By Abiodun Ladepo
When he was governor of Lagos State, Raji Fashola was notorious for collecting tolls. The joke used to be that if he constructed one foot of road, he would charge you for using it. So, when the news broke recently that he announced the return of tolls on Federal roads, some in my political orbit started to grumble. “Oh, this man will make us lose the election in 2019.” “Why do we want to add to the suffering of the common man now that we are getting ready for elections?” And so on and so forth.
But I am glad that we have someone who is not thinking about instantaneous, palliative measures that give us the sugar-effect of temporary joy and excitement which, in the long run, is inimical to our overall growth. We have someone who has not put dubious electoral victory ahead of service…functional and enlightened service…to the country.
When Obasanjo was about to leave office as military Head of State, he cut the tape to flag off the use of the Lagos-Ibadan expressway in 1978. Boy! Were Nigerians happy about that road! If you were going to any part of Nigeria from Lagos, you had to go through that expressway. Those going to the Middle Belt, the East and the South-South (we didn’t use the word “South-South” in 1978) would use the road up to Shagamu, take the right turn and continue their journey. Those going to the North would continue on to Ibadan until the expressway terminated at Ojoo. Prior to the construction of that expressway, the alternatives were to take the dangerously winding Shagamu – Ijebu-Ode-Lagos or the Abeokuta-Sango-Ota-Lagos routes. Either of these routes added three to four hours to your trip. But once Obasanjo opened the 115 kilometers Lagos-Ibadan express, it only took on average one hour to get from Ibadan to Lagos. It was not only faster, it was safer too. And it was good for your overall health and the health of your vehicle.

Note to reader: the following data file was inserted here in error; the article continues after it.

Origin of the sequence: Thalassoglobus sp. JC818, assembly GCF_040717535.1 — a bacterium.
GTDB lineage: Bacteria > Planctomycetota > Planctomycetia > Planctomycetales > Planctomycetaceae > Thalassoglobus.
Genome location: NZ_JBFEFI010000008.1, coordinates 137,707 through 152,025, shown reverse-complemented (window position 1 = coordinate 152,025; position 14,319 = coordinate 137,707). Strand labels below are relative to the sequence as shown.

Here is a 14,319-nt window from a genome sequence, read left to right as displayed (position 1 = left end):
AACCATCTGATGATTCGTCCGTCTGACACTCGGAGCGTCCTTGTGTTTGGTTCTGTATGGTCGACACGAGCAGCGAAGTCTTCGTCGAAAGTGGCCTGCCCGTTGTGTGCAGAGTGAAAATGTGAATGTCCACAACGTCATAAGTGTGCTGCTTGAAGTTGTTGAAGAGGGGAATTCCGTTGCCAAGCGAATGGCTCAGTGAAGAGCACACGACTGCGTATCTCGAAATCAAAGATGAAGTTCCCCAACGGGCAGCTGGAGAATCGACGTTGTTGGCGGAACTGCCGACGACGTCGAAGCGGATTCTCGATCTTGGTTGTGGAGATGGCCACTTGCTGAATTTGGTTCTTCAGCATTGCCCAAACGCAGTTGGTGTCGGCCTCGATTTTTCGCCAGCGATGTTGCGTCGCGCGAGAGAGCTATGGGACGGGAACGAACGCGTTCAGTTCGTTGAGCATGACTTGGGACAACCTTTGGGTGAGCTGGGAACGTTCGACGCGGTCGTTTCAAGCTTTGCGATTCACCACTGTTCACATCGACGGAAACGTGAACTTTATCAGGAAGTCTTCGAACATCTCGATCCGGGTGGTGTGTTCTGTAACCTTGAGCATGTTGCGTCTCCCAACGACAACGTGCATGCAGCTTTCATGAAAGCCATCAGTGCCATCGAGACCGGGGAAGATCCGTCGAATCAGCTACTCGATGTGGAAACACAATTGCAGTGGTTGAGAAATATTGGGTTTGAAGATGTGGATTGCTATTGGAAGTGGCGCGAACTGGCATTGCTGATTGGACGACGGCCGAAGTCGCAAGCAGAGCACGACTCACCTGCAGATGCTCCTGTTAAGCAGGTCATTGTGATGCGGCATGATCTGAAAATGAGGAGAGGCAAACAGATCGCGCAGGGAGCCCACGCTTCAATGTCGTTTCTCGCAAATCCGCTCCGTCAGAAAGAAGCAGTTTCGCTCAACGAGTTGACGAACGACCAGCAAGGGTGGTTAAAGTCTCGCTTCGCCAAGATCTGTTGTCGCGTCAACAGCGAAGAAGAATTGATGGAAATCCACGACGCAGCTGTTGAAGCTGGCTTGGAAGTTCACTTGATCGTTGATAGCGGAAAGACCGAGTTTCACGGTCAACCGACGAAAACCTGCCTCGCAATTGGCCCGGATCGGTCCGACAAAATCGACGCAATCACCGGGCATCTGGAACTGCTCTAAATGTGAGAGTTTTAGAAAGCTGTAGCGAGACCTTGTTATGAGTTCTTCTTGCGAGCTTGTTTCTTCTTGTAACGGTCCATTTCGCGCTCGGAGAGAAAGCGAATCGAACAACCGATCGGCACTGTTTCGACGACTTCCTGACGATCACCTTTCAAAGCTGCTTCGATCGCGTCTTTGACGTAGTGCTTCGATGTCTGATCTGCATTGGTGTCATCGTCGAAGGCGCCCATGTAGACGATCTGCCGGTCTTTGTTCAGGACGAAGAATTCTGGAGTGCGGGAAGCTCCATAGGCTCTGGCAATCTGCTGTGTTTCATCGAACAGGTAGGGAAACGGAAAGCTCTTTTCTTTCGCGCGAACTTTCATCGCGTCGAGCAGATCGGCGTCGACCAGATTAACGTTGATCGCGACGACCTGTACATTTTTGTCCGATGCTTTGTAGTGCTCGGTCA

To pay for that road, Obasanjo’s regime did what was done in all civilized countries. It installed three toll gates – one at the Lagos end; one at the Shagamu interchange; and one at the Ibadan end. Certainly, a stretch of road that busy, that important to the economic well-being of the country should be able to pay for itself and have more than enough left for routine maintenance, given the high volume of traffic on it. I mean…every merchandized shipped into Nigeria by sea landed in Lagos. And if the merchandise was going to Nguru or Maiduguri or Port Harcourt, it went over that expressway. It was imperative that we maintained that road properly and expanded it as our population and economy grew. That was the natural order of planning followed by every forward-looking society where institutions exist as a continuum even when governments change.
But within a few years, the Lagos-Ibadan expressway fell apart. Small potholes that were not quickly fixed grew into manholes. A journey that normally took one hour now took three if you are lucky and four or five if you traveled when the churches along the route held their crusades. Rather than doing 100 km/hr., you are forced to slow down to a crawl, making you vulnerable to armed robbery attacks on the expressway. The beautiful road of 1978 had become a complete death trap and eyesore by 1995.